General Information

Elma Schneider Professor
Department of Psychology
Rice University
Email: rmartin@rice.edu
Phone: (713) 348-3417
Fax: (713) 348-5221

Editor: Journal of Experimental Psychology: Learning, Memory, and Cognition, 2006-2012

Research Areas
Research Interests

My major research interests are in the psychology and neuropsychology of language. One interest, which I have been pursuing for many years, is the nature of verbal short-term memory and its role in language comprehension and production and in long-term learning. The basic premise being investigated is that there are separable phonological and semantic contributions to short-term memory which play differing roles in sentence comprehension and production. With regard to long-term learning, it is hypothesized that the short-term retention of phonological information is necessary for the development of a long-term memory representation for new phonological forms (i.e., new words) whereas the short-term retention of semantic information is necessary for the long-term learning of new lexical-semantic representations. A new direction in this research is relating basic cognitive processes of inhibition, set-shifting and updating to short-term memory patterns. We hypothesize that patients who show a deficit in retaining semantic information in short-term memory have difficulty inhibiting irrelevant semantic information. Another interest is the nature of the codes and processes involved in reading and spelling. We have been looking at the units of spelling-sound correspondence in reading through the analysis of the pattern of disrupted reading in surface and phonological dyslexic patients. We have found evidence of multiple units from grapheme to onset-body to syllable to morpheme. We have recently been addressing the issue of whether the same orthographic representations are used in reading and spelling. These issues are being addressed by studying brain-damaged patients with language deficits and by more traditional experimental studies with normal subjects. Recent approaches include the development of event-related potential and neuroimaging studies of working memory and sentence comprehension.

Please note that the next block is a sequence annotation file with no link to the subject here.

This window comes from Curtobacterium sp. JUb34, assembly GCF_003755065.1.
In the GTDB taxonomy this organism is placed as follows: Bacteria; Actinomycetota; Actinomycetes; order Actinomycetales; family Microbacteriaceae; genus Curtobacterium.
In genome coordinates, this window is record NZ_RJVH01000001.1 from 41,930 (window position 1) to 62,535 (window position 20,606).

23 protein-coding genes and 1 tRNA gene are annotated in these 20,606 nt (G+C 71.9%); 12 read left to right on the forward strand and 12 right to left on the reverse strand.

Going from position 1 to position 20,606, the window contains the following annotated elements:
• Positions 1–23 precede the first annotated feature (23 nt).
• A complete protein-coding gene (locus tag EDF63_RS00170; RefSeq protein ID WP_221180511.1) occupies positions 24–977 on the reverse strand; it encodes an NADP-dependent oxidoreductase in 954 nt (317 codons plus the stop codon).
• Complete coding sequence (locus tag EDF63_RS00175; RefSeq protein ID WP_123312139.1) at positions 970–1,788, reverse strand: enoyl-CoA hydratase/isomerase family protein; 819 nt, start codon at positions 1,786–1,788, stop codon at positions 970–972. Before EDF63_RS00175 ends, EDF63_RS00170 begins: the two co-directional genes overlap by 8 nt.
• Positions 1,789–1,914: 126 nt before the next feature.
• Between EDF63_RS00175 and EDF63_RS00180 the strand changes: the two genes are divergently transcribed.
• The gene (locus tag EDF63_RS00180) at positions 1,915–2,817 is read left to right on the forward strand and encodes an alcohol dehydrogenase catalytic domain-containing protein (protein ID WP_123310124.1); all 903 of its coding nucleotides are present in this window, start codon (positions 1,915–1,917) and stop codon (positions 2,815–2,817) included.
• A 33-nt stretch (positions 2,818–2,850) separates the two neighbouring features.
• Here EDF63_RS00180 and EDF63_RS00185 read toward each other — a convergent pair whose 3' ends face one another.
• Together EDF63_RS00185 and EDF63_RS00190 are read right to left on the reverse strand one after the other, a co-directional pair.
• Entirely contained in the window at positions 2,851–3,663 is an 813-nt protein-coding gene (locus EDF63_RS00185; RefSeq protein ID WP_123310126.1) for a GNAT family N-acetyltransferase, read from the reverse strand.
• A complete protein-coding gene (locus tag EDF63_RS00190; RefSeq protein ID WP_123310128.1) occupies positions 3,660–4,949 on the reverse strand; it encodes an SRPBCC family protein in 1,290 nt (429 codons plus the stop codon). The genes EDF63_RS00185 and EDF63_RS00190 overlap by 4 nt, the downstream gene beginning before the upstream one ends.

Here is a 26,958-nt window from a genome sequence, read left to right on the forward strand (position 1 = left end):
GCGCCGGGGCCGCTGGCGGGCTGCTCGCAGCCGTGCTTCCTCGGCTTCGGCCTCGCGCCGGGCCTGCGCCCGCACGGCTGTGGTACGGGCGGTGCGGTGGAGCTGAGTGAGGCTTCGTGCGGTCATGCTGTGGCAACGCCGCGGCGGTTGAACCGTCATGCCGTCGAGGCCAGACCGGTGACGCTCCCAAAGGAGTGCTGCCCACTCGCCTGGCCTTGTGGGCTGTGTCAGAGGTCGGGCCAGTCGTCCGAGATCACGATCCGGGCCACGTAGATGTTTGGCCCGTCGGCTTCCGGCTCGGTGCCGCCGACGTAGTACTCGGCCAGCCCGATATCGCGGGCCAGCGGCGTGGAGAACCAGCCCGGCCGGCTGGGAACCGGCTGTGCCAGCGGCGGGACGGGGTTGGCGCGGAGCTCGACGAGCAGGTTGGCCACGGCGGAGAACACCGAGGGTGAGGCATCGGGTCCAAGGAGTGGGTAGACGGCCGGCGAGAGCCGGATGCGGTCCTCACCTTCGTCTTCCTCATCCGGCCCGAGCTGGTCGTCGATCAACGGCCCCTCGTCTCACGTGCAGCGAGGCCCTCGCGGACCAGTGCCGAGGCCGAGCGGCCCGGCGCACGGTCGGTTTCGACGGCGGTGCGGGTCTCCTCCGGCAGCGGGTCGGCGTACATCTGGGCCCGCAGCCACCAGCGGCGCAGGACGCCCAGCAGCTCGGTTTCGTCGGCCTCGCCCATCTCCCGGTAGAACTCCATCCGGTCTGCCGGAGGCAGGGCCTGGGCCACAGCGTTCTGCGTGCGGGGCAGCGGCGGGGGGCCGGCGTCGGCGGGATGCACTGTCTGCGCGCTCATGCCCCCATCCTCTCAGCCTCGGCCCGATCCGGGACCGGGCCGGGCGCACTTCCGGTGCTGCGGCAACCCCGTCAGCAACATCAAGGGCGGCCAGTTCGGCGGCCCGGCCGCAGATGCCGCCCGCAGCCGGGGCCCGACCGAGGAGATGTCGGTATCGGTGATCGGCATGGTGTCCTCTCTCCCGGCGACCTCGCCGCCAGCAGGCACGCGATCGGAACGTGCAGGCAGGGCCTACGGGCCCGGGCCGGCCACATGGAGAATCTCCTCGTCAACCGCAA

One long-standing area of interest in our lab is the relation between short-term memory (STM) and language processing. Most aphasic patients (i.e., patients who have a language deficit after brain damage) have both reduced STM spans and impaired comprehension and production. In research sponsored by NIH we are investigating the different types of STM deficits displayed by aphasic patients and the relation of these deficits to language processing. We are also investigating this relation in normal subjects by examining the effects of memory load on comprehension and production. A recent interest is the relation of short-term memory deficits to deficits in long-term learning. We are examining this relation for both explicit and implicit memory tests.

Another interest is the nature of the codes and processes involved in reading and spelling. We have been looking at the units of spelling-sound correspondence in reading through the analysis of the pattern of disrupted reading in surface and phonological dyslexic patients. We have found evidence of multiple units from grapheme to onset-body to syllable to morpheme. We have recently been addressing the issue of whether the same orthographic representations are use din reading and spelling.

These issues are being addressed by studying brain-damaged patients with language deficits and by more traditional experimental studies with normal subjects. Recent approaches include neuroimaging studies of working memory and sentence comprehension and production.

Women in Cognitive Science (WICS)

Dr. Suparna Rajaram (SUNY Stony Brook), Dr. Judith Kroll (Pennsylvania State University) and I obtained an NSF ADVANCE Leadership Award for 2003 - 2006 to support the efforts of the Women in Cognitive Science group to advance the status of women in the field. Information about the group and its activities can be found on the WICS website.

Recent Publications
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